Little change has taken place in the use of s since the most ancient times;—in the vast majority of instances its uses in English and German are alike, and indeed in all the Gothic family of languages. One remarkable exception to this uniformity of the area of s, is its use in Mcesogothic in many words where the other dialects have R.

[table]

S interchanges with T, as between German and English: Sffioffer water, rceifj white, fyetfj. hot. This is included in the Lautverschiebung, 12.

134. Z is a letter of late introduction. During the Saxon time it appears in Bible translations in names like Zacheus, Zacharias; and otherwise only in one or two stray instances, e.g. Caziei, the French town-name Chezy, in the following description of the path of the Northmen in France :—

887. Her for se here up Jiurh 3a brycge set Paris, and ]>a up andlang Sigene crS Mseterne, and ]>a up on Maeterne 0% Caziei.

887. This year went the host up through the bridge at Paris, and then up along the Seine to the Marne, and then up the Mame to Chezy.

There was the less demand for a Z in Saxon, because the S was sounded as Z; yea we find S used as the representative of z down to the fifteenth century: e. g. Sepherus for Zephyrus. Nor is this letter anything more than a foreigner among us now. There will be found very few genuine English words with a z in them.

C is a spirant or sibilant only in certain positions; namely, before the vowels 1 and E, as city, centre. This is simply the French c, and the earliest English instance I can produce is in the Saxon Chronicle of Peterborough, anno 1128, where mike appears for Saxon miltse, perhaps by influence of French merci.

And as we have a French c, so have we also a French Ch, which is equivalent to sh. This function is very rare with us, for we nearly always assimilate it either to the English Ch or to the Italian Ch: 140. We took chirurgeon from French, and at first we pronounced it shirurgeon, whence it became surgeon. But now Walker teaches us to say kirurgeon. Yet we can muster a few examples of French Ch, as, chagrin, chaise, chamois, champagne, charade, charlatan, Charlotte, chicanery, chivalry, machine.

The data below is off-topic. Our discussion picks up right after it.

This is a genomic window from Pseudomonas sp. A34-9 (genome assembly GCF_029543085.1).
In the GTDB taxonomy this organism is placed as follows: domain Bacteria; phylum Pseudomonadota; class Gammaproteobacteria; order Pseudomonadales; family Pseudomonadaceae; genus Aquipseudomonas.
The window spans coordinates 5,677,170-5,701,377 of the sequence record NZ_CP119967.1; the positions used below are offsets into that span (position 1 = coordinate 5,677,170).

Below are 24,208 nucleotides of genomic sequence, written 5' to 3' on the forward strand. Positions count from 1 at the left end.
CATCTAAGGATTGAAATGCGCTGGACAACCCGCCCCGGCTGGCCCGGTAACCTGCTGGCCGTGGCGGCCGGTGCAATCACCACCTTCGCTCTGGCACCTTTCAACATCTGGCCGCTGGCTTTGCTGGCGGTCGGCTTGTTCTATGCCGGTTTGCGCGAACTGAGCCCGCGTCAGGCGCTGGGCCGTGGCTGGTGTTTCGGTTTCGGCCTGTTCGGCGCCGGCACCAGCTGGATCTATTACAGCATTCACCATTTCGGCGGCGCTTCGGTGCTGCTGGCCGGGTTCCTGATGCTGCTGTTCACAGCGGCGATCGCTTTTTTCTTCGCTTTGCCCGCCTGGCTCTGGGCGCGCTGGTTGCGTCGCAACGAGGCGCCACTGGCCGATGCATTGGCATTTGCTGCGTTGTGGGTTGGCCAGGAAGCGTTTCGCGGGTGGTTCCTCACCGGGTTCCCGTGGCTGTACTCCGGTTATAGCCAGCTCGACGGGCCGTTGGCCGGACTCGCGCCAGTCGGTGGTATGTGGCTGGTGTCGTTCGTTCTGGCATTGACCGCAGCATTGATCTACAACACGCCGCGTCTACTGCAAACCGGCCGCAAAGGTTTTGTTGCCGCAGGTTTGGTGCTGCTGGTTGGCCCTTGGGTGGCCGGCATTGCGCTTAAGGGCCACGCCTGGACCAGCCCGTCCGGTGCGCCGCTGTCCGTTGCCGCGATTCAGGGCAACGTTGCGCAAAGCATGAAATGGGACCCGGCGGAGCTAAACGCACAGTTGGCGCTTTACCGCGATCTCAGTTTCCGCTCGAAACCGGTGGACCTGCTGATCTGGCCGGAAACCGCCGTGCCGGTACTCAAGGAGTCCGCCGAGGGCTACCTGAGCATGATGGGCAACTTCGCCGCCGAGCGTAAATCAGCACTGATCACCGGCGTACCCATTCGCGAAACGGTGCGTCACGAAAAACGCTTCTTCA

135. The next in order are the Liquids L, M, N, R. These letters hold a similar position in all the great languages, though subject to occasional peculiarities of utterance, such as the 'L mouilleV or the nasal M and N of the French with which we have little to do. The Liquids have undergone no variation in passing from the Saxon into the English language, except that R has unhappily lost much of its earlier resonance.

Of these liquids, L and R group together, as being more vocalic than the other two. These have a softening effect upon vowels, as may be seen above, 114; while M and N on the other hand have a conservative effect. With respect to the Mutes, M has a great attraction for B, 137; and N for D or T.

136. We have now touched all the sounds represented by our Alphabet, except the Mutes; and these are they which were spoken of at the outset in relation to the law of Lautverschiebung. They are subdivided into the Labials, Dentals, and Gutturals. The Labials are P, B, F, V.

P is a letter that was not much used in Saxon as an initial letter of words. In Kemble's Glossary to the Beowulf, he has given only three words under the letter p; and in Bouterwek's Glossary to Ccedmon there are only two, both of which are comprised in the former three. Thus two glossaries of our two oldest national poems exhibit only three words beginning with p. One of the three is now extinct, but the other two are quite familiar to us; they are path and play. These were, in the eighth century, exceptional words in English, from the fact that they began with p. And to this day it may still be asserted that almost all the English words beginning with p are of foreign extraction.

137. B is a great companion of M, as climb, lamb, timber. In these and many other instances it has been brought in by the M, as in limb from lim; number from the Latin numerus.

F has sometimes become v in English: as sefen even, delfe delve, lifer liver, lufu love, steorfe starve. And indeed the Saxon F seems to have represented the v-sound rather than